Victoria Line

The Victoria line is by far the best line in terms of level boarding, with 15 of its 16 stations having platform humps, despite many of these stations not having step-free access to the street. The remaining station is Pimlico, which is the only station on the line without an interchange, and is apparently not planned to be made step-free. The still quite new 2009 stock trains have dedicated wheelchair spaces and the fact that all the stations were built with straight platforms means that gaps are minimised. And so, any future step-free access project will include level boarding.

Level boarding on the Victoria line (Highbury & Islington)

Jubilee Line

The Jubilee line, made up of 3 distinct segments from different time periods, has a off-balanced approach. Its rolling stock, 1996 stock, has partial RVAR compliance, with multi-purpose spaces that are currently in the process of being converted to fully compliant wheelchair spaces. The newest section of the line, from Stratford to Westminster, was built with accessibility in mind and features level boarding and step-free access throughout the whole platform. The middle section, built in the 70’s from Green Park to Baker Street, provides level boarding via platform hump, with two of these stations offering step-free access. This means that the newer section need signs indicating where these platform humps are located so that passengers can alight at the correct part of the train. Finally, in the oldest and mostly above-ground section past Baker Street to Stanmore, Wembley Park and Kingsbury offer full level boarding while Stanmore and Kilburn require ramps.

Sign at Stratford indicating platform hump location at Green Park
Since part of this section used to be run by the Metropolitan line, platform heights are particularly messy and variable. While the platforms were already relatively level at Wembley Park and Kingsbury, at Kilburn the platforms are signficantly higher than the train floor, which leads us to a major issue that will keep haunting TfL. What do you do if platforms are too high? Putting in a platform “dip” seems highly dangerous and raising the railway itself would be very expensive and shut down part of the line for the duration of the works.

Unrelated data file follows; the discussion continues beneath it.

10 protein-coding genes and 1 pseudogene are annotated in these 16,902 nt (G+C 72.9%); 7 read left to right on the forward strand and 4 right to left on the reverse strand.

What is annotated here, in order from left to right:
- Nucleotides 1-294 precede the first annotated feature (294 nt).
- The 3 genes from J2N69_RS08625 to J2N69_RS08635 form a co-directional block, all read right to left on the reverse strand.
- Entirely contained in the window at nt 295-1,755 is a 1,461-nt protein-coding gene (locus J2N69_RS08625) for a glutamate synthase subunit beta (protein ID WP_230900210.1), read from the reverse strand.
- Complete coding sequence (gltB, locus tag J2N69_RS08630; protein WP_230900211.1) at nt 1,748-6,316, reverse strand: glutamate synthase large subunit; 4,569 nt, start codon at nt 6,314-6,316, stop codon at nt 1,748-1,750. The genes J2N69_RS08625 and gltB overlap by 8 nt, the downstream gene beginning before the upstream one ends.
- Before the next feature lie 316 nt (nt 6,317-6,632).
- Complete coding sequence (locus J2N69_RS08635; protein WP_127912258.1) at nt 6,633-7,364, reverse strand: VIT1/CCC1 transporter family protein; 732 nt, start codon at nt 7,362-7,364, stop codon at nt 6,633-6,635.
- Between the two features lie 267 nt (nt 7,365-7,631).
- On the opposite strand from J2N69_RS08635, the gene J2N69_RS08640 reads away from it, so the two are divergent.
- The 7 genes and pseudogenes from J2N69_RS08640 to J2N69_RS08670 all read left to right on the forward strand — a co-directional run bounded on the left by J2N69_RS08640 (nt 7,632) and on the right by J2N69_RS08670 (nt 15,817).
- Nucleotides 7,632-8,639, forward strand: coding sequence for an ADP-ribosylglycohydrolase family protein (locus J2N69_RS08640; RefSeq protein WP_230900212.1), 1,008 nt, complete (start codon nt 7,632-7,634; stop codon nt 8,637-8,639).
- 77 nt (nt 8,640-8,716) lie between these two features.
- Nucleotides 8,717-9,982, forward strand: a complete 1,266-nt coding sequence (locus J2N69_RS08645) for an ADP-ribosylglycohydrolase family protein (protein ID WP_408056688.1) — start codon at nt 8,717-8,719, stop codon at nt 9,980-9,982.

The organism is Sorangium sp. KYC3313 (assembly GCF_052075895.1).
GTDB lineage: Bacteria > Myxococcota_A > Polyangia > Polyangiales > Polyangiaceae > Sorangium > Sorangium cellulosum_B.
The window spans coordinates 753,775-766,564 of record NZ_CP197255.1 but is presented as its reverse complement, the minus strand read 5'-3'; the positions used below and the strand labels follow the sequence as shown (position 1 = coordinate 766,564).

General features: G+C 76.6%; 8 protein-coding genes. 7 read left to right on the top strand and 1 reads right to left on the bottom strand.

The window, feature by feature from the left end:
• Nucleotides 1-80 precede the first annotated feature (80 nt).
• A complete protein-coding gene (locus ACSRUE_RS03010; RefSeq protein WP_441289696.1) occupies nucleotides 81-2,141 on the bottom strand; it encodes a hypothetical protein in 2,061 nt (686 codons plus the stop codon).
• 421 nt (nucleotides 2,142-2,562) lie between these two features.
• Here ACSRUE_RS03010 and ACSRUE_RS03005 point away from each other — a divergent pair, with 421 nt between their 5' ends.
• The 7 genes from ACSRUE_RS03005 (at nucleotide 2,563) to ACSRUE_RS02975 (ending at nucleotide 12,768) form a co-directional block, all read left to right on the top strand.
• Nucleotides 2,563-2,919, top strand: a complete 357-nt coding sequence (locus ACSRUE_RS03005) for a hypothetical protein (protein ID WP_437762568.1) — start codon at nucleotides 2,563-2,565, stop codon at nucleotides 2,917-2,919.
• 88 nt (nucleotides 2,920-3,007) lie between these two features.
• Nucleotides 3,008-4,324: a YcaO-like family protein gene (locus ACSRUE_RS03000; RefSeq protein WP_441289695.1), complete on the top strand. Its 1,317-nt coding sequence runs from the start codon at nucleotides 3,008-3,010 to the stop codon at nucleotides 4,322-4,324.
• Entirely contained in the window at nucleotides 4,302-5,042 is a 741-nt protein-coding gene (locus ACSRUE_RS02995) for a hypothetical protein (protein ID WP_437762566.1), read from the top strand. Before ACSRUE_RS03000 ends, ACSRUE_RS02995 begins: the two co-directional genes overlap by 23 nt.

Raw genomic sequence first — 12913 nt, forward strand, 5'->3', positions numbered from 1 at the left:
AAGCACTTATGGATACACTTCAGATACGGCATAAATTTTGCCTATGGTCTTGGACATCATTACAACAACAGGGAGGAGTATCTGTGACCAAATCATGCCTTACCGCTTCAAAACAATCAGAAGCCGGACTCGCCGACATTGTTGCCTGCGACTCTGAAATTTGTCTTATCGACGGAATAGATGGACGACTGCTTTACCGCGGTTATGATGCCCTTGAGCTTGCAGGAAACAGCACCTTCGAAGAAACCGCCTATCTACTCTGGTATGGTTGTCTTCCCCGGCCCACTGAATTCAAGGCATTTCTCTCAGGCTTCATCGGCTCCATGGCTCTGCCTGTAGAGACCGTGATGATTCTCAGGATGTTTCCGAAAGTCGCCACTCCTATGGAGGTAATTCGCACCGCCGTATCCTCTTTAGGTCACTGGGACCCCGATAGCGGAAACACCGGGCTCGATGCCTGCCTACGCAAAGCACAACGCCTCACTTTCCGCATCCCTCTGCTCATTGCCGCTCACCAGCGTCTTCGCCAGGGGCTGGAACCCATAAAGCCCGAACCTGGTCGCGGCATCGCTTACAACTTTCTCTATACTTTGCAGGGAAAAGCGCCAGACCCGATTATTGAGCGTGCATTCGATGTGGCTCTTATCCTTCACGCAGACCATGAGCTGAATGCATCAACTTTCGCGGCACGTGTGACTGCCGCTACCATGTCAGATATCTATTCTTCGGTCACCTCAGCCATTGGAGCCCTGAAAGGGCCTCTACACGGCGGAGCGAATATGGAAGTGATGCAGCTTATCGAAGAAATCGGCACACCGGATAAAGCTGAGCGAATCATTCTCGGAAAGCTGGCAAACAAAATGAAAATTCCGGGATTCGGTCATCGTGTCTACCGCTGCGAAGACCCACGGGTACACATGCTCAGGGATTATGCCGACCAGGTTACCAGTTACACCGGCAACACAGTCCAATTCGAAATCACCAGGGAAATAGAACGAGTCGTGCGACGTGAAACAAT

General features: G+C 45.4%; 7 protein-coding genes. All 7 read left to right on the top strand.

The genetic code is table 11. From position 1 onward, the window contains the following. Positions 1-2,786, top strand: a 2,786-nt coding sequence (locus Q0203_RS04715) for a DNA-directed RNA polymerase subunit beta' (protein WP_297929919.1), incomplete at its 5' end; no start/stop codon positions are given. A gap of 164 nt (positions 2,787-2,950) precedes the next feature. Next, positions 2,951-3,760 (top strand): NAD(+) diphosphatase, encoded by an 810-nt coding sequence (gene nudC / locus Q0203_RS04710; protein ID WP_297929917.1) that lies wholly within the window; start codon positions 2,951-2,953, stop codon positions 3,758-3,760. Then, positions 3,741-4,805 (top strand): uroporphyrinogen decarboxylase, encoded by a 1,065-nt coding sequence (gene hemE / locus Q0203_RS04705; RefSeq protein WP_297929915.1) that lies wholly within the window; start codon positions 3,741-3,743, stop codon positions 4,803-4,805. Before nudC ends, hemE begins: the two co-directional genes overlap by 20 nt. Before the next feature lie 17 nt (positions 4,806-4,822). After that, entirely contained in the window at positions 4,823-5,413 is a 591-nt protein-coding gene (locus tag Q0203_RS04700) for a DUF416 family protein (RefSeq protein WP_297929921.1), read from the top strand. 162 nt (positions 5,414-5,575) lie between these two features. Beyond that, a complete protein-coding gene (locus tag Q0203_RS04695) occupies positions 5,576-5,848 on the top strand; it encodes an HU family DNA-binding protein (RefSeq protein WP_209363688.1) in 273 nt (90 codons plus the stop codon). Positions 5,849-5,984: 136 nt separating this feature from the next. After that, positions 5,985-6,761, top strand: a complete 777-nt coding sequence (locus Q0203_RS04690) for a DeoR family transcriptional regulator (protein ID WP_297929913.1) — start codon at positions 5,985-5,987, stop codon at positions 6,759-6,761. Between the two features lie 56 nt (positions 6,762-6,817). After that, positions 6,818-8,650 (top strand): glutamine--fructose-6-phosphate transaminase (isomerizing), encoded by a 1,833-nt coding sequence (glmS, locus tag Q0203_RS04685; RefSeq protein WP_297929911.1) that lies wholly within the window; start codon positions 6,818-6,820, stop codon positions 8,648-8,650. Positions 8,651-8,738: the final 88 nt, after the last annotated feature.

Nevertheless, TfL has thus far opted to leave Kilburn as ramp-only, though this will be harder to ignore as more and more stations with this problem become step-free. Finally, Stanmore has one new platform with level boarding and two without, and there really isnt a clear explanation why platform humps are not used.

Northern Line

The Northern line, similar to the Victoria line, has a consistently high degree of level boarding at its step-free stations. Almost exclusively using platform humps, every single step-free station and interchange-only station has level boarding, except Golders Green. Somewhat miraculously, Golders Green is so far the only step-free station on the line that has curved platforms. Unlike the sub-surface lines, where there are some stations with level floors but with variable gaps due to curved platforms, TfL is explicitly not adding platform humps at Golders Green because they cannot guarantee completely unassisted boarding, at least without some sort of retractable gap filler.